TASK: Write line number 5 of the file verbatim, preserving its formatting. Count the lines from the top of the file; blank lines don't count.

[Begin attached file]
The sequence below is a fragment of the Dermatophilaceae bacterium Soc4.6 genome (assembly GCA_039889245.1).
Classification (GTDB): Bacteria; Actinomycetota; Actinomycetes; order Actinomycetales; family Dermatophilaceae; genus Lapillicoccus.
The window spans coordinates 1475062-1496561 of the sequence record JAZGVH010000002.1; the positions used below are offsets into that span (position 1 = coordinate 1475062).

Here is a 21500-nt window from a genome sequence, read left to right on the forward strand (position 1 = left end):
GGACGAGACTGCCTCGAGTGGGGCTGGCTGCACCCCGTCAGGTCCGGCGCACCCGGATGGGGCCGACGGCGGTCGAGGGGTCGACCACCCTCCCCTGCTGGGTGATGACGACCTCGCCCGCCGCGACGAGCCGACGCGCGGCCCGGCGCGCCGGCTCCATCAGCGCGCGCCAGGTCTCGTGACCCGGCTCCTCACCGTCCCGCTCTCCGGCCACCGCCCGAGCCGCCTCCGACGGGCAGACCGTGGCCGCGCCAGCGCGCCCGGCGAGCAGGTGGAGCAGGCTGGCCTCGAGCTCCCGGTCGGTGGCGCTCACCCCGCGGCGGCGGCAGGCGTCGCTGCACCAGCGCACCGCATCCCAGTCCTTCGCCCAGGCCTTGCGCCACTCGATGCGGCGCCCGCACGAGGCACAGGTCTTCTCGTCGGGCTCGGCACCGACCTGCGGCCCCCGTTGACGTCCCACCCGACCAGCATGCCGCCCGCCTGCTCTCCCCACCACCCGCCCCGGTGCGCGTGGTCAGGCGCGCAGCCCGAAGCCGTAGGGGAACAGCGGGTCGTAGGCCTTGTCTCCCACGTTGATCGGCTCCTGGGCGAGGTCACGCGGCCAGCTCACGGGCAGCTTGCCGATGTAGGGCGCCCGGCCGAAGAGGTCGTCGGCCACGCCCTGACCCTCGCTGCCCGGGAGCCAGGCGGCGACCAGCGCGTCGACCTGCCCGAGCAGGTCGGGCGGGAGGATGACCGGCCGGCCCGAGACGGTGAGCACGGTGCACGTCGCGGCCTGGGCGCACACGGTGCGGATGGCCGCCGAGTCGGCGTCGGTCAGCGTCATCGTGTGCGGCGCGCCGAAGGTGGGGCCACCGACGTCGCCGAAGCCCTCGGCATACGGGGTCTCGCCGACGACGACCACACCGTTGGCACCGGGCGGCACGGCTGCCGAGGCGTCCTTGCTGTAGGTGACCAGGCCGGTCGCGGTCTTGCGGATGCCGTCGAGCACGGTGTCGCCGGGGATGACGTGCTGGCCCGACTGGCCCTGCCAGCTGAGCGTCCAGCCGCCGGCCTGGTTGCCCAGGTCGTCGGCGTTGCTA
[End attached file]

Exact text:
GGACGAGACTGCCTCGAGTGGGGCTGGCTGCACCCCGTCAGGTCCGGCGCACCCGGATGGGGCCGACGGCGGTCGAGGGGTCGACCACCCTCCCCTGCTGGGTGATGACGACCTCGCCCGCCGCGACGAGCCGACGCGCGGCCCGGCGCGCCGGCTCCATCAGCGCGCGCCAGGTCTCGTGACCCGGCTCCTCACCGTCCCGCTCTCCGGCCACCGCCCGAGCCGCCTCCGACGGGCAGACCGTGGCCGCGCCAGCGCGCCCGGCGAGCAGGTGGAGCAGGCTGGCCTCGAGCTCCCGGTCGGTGGCGCTCACCCCGCGGCGGCGGCAGGCGTCGCTGCACCAGCGCACCGCATCCCAGTCCTTCGCCCAGGCCTTGCGCCACTCGATGCGGCGCCCGCACGAGGCACAGGTCTTCTCGTCGGGCTCGGCACCGACCTGCGGCCCCCGTTGACGTCCCACCCGACCAGCATGCCGCCCGCCTGCTCTCCCCACCACCCGCCCCGGTGCGCGTGGTCAGGCGCGCAGCCCGAAGCCGTAGGGGAACAGCGGGTCGTAGGCCTTGTCTCCCACGTTGATCGGCTCCTGGGCGAGGTCACGCGGCCAGCTCACGGGCAGCTTGCCGATGTAGGGCGCCCGGCCGAAGAGGTCGTCGGCCACGCCCTGACCCTCGCTGCCCGGGAGCCAGGCGGCGACCAGCGCGTCGACCTGCCCGAGCAGGTCGGGCGGGAGGATGACCGGCCGGCCCGAGACGGTGAGCACGGTGCACGTCGCGGCCTGGGCGCACACGGTGCGGATGGCCGCCGAGTCGGCGTCGGTCAGCGTCATCGTGTGCGGCGCGCCGAAGGTGGGGCCACCGACGTCGCCGAAGCCCTCGGCATACGGGGTCTCGCCGACGACGACCACACCGTTGGCACCGGGCGGCACGGCTGCCGAGGCGTCCTTGCTGTAGGTGACCAGGCCGGTCGCGGTCTTGCGGATGCCGTCGAGCACGGTGTCGCCGGGGATGACGTGCTGGCCCGACTGGCCCTGCCAGCTGAGCGTCCAGCCGCCGGCCTGGTTGCCCAGGTCGTCGGCGTTGCTA